Honorary Doctor of Science
Citation delivered by Professor Jenny Beck, Acting Executive Dean of the Faculty of Science, Medicine and Health at the University of Wollongong on the occasion of the admission of Robert Thomas Furbank as a Doctor of Science (honoris causa) on 27 April 2016.
Vice-Chancellor, I present Bob Furbank.
Today we celebrate the achievements of Professor Bob Furbank, one of Wollongong’s own, who is internationally renowned for his service to innovative sustainable agricultural development and his research in photosynthesis, carbon allocation and transport in crop plants.
The son of a Wollongong steelworker, Bob was the first of his family to complete Year 10 and the first to go to university. His parents’ commitment to providing opportunities for their son, opportunities that they never had, instilled in Bob both drive and determination. Bob attended Tarrawanna Primary School and Corrimal High School, before graduating with a Bachelor of Science (Honours) from the University of Wollongong in 1979. He went on to gain his Doctor of Philosophy in the field of environmental biology from the Australian National University in 1982. Bob credits his UOW mentor, Associate Professor Ross Lilley, for training him to become an experimental scientist and for planting the seeds of his long term interest in plant biology.
Professor Furbank has spent much of his career with the Commonwealth Scientific and Industrial Research Organisation, with one of his most significant achievements being his role in the development and operation of the High Resolution Plant Phenomics Centre. Under his direction this facility has gained international recognition as a leader in the search for improvements in crop yields with his team devising and implementing new techniques to address the approaching global food supply deficit.
Bob pioneered the concept of “digital agriculture” which is allowing field trials of crop plants to be assessed in important new ways. This concept is rapidly transforming the comprehensive monitoring of tens of thousands of crop field trials conducted each year in Australia. Digital agriculture will enable the analysis of plant responses to the environment to be assessed in ways not previously dreamed of. Professor Furbank’s significant contribution to the agricultural industry was recognised in 2014 when he received the CSIRO Plant Industry Leadership Award.
The Plant Phenomics Centre is also a fertile environment for training PhD students and postdoctoral researchers, with strong national and international linkages through university projects and collaboration with international laboratories and agencies. Professor Furbank has been active in postgraduate training as a mentor to PhD students and postdoctoral fellows since 2003. He has always been happy to assist young researchers, including our own Wollongong students, and has nurtured talented early career researchers from Australia and overseas to develop their full potential.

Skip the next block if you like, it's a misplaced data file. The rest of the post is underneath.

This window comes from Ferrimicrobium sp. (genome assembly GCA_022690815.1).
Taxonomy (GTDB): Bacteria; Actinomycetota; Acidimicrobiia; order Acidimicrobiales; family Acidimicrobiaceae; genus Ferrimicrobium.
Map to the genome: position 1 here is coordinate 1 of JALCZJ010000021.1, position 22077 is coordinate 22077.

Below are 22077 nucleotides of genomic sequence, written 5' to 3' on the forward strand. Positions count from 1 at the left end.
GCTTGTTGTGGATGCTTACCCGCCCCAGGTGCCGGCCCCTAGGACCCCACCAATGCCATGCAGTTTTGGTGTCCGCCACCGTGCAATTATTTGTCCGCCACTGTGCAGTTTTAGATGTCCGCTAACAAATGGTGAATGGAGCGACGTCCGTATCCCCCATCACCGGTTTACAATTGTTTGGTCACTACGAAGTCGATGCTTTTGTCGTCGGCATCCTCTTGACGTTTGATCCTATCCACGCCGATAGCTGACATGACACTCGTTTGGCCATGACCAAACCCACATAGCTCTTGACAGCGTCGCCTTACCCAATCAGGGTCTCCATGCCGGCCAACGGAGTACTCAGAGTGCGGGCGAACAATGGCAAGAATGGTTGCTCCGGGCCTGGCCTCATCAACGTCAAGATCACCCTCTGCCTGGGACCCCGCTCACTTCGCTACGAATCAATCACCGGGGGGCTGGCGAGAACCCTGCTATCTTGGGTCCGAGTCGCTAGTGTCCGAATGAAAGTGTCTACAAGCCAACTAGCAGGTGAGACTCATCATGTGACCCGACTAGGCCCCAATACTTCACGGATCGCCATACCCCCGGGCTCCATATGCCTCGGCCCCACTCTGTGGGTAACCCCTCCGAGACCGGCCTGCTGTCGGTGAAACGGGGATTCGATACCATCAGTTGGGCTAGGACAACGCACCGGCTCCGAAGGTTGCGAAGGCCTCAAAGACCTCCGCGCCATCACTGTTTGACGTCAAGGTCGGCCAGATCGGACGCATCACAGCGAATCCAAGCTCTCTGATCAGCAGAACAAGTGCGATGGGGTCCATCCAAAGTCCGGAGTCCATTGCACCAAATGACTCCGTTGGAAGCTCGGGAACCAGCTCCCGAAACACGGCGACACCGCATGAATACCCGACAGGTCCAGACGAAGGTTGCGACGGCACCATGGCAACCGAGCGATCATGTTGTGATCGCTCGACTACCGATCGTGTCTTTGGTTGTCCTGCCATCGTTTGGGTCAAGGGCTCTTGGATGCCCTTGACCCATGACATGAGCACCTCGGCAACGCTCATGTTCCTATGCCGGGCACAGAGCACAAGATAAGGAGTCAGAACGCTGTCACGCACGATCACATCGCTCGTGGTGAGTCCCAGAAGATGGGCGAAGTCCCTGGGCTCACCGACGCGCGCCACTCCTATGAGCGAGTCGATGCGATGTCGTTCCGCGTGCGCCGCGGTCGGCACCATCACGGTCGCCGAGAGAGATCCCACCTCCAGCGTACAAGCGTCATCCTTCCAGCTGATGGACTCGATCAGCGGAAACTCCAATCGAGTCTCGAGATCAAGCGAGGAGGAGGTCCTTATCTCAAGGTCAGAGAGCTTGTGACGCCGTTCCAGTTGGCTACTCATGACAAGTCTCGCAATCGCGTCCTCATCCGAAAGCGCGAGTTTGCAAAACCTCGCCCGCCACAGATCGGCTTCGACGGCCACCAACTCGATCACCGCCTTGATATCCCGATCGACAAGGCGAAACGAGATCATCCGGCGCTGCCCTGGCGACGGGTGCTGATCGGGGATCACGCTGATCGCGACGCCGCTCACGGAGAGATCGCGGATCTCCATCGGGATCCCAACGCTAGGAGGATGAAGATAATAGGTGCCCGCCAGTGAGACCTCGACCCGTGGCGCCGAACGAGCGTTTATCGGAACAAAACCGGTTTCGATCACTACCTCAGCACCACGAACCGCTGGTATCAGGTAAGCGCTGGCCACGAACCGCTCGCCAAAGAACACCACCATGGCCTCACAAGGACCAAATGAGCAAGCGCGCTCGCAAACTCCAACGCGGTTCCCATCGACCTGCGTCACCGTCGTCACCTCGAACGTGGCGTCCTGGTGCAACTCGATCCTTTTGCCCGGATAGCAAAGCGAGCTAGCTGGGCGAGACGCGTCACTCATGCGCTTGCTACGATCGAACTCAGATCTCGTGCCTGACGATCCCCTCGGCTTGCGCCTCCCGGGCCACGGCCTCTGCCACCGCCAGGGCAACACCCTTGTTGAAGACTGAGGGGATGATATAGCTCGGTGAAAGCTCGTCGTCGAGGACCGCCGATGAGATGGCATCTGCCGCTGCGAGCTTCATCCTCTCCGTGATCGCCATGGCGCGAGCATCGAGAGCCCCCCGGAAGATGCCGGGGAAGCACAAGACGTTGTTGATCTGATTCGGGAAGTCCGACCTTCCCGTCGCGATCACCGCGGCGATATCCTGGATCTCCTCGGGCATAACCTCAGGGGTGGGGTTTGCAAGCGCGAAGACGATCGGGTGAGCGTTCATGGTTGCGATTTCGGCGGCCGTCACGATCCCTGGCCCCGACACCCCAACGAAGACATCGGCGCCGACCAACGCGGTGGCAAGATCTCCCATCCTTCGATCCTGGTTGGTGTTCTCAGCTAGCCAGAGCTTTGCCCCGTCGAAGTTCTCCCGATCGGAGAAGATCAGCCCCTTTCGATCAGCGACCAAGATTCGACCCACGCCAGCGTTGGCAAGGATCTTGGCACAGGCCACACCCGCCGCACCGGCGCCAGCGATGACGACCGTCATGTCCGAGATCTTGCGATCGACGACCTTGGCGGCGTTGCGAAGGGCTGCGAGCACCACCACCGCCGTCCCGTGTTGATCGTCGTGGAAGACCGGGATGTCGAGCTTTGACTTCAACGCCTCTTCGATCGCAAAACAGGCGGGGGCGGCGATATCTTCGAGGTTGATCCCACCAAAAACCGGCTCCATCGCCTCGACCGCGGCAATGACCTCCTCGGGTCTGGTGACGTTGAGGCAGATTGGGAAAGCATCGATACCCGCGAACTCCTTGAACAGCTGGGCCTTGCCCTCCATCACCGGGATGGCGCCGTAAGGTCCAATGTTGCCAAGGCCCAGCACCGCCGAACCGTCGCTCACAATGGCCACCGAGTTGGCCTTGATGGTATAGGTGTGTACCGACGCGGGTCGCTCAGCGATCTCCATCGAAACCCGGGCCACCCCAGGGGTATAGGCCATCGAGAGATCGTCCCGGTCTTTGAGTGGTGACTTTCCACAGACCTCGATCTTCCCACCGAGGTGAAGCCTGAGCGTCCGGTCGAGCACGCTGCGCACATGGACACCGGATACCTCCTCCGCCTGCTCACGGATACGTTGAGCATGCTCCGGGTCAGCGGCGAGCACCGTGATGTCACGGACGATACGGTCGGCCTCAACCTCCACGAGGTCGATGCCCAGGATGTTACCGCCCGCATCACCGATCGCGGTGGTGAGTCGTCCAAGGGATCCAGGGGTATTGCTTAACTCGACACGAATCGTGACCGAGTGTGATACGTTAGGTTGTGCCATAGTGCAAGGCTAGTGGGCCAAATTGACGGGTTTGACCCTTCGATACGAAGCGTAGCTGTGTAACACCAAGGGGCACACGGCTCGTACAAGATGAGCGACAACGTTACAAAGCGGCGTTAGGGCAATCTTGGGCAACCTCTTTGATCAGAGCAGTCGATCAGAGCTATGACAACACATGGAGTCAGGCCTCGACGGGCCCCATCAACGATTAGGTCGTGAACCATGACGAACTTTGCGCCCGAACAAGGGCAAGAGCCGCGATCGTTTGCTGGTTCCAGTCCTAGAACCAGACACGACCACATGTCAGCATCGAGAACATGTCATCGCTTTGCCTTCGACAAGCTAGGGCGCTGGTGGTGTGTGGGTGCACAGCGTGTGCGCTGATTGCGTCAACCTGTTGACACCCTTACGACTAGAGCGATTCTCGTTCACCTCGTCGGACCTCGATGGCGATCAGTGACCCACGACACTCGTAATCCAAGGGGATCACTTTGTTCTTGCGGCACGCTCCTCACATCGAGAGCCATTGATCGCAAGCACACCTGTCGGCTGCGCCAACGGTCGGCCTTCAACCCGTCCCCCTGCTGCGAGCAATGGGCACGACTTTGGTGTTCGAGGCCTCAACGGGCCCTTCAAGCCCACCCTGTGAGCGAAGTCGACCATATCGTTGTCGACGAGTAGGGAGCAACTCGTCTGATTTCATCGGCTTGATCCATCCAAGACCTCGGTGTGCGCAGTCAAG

Professor Furbank’s career spans both pure and applied plant biology with five Patents / Plant Breeders Rights, attesting to his success in providing practical solutions for modern agriculture. He serves on Editorial Boards of two prominent journals and reviews manuscripts for many more. Professor Furbank reviews grant applications to major national and international research fund providers, and since 2003, has collaboratively won research and infrastructure grants from a wide range of local, national, and international sponsors. In January this year, Bob was appointed Director of the ARC Centre of Excellence for Translational Photosynthesis.
On the global stage, Professor Furbank’s work contributes to future food security through advances in international agricultural research. He is part of the International Maize and Wheat Improvement Center, the International Wheat Yield Consortium and the International Rice Research Institute (IRRI) Global Rice Initiative Science Partnership. He also leads advisory teams of the International Wheat Yield Consortium and the Bill and Melinda Gates Foundation C4 Rice Consortium, and is a Board Member for two plant phenotyping networks. Bob’s international reputation in the field of Plant Phenomics is exemplified by the fact that he was the only Australian presenter at a conference to celebrate Bayer’s 150th birthday in Germany in November 2013.
Professor Furbank’s impressive career, demonstrated achievements and contributions to the plant industry are testament to his commitment to this research endeavour. Above all is his passion to do something translational between the laboratory and the farm that is “useful” for agriculture. Bob is equally committed to his family, his wife Julie and children Riley and Georgia, who have supported him throughout his career.
Vice Chancellor, for his outstanding scholarship in plant biology and his national and international service to sustainable agricultural development and innovation, it is a privilege and pleasure to present Professor Bob Furbank for a Doctor of Science, honoris causa.